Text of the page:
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Could I really be the only one struggling? A graduate student opens up about mental health

close up on a person's hands
Photo by Ümit Bulut
Dec 6 2018
Fellow, Stanford, Students

Two weeks ago, researchers at Harvard published a study that looked at mental health issues in economics graduate students at several universities. They found that levels of moderate to severe anxiety and depression in these students were three times greater than the national average. In the same study, 1 in 10 students reported having suicidal thoughts over the past two weeks.

If you’ve spent any time in academia, none of this probably surprises you. Whether it’s the immense pressure from an adviser to publish a high-impact paper or the dwindling savings (if any at all) in your back account as the months tick by, there’s a lot in graduate school to talk about with your therapist.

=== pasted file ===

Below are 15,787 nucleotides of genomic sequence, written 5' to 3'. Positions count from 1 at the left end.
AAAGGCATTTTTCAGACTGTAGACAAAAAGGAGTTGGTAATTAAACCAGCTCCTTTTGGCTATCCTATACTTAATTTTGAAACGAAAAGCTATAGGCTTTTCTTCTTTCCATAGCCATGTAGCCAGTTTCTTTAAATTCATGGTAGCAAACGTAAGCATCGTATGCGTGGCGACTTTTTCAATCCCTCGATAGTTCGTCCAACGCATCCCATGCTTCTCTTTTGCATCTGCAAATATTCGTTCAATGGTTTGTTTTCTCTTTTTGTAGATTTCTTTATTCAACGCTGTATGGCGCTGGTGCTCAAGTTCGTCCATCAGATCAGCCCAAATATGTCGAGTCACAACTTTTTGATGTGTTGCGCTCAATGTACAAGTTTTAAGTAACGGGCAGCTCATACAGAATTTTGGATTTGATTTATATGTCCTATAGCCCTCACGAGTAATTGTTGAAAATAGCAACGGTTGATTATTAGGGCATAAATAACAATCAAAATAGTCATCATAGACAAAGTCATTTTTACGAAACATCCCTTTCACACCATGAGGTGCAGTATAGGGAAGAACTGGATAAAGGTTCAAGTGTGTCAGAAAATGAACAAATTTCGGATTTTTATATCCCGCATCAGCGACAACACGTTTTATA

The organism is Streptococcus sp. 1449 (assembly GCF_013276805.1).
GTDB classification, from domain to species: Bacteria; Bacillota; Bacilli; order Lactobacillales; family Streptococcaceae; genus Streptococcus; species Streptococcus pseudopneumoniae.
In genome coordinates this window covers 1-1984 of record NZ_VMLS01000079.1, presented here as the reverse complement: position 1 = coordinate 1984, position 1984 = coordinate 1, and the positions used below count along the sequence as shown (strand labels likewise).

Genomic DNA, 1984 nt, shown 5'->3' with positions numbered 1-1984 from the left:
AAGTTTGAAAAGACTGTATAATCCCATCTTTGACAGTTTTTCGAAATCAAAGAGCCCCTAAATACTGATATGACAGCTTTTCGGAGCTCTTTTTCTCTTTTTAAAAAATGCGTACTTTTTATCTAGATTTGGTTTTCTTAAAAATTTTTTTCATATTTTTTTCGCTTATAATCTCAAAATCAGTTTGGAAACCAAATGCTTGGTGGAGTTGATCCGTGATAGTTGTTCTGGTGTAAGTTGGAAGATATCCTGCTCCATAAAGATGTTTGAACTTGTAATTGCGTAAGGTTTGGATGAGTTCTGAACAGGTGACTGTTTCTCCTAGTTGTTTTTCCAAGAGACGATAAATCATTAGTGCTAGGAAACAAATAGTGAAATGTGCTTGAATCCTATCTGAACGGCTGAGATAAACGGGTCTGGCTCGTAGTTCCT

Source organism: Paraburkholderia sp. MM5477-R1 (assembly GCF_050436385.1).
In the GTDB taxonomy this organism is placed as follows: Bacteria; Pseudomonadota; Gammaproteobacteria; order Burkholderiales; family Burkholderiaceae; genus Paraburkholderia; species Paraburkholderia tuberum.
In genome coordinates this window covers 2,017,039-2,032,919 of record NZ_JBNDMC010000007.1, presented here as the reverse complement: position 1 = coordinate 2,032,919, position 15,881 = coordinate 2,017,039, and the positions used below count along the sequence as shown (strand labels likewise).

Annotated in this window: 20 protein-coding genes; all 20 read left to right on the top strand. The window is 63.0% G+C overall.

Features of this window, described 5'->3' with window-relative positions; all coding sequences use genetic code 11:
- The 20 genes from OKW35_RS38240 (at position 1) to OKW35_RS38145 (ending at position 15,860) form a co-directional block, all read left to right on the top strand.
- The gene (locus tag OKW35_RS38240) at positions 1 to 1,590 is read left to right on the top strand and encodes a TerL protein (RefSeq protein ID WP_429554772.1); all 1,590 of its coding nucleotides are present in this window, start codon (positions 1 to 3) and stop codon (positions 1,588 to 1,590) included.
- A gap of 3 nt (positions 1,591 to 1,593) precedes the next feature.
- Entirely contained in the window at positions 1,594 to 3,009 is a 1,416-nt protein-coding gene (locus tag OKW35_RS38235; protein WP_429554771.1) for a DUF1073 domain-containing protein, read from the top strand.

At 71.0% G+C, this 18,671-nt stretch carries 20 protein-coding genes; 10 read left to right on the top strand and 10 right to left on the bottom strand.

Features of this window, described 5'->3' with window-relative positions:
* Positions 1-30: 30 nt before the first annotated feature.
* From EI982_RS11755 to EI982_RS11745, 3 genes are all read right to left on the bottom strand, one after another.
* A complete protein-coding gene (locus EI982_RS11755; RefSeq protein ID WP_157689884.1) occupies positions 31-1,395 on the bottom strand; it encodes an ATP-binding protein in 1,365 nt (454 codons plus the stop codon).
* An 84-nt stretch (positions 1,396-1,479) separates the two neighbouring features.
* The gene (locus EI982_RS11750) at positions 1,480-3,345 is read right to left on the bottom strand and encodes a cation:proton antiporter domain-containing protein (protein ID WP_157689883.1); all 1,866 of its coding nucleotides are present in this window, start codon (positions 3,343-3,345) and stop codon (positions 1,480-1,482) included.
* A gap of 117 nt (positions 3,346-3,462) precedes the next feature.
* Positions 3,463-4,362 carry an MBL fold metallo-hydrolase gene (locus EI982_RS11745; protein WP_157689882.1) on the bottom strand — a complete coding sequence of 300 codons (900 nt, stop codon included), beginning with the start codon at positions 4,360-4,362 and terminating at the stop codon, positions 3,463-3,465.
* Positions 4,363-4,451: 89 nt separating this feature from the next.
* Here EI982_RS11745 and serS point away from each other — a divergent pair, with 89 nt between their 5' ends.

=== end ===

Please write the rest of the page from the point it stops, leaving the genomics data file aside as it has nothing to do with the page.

Yet as common as mental health issues are in the graduate student community, reports of the ongoing “mental health crisis” continue to make national and international news. Why is this alarming to so many people? Part of the reason, I believe, is because very few students openly discuss mental health. The taboo surrounding mental health problems is frustratingly pervasive. I would often look around the room during classes and meetings at my fellow classmates in bewilderment — could I really be the only one struggling?

Francis Aguisanda is a 2017 Stanford Graduate Fellow.

If you or someone you know is in crisis, you can reach a CAPS on-call clinician at 650-723-3785 any time, including evenings and weekends. Help is also available from: the Santa Clara County Suicide & Crisis Hotline at (855) 278-4204; Crisis Text Line (text HOME to 741741); or National Suicide Prevention Lifeline at (800) 273-8255. These three services are free, confidential and available 24 hours a day, seven days a week.

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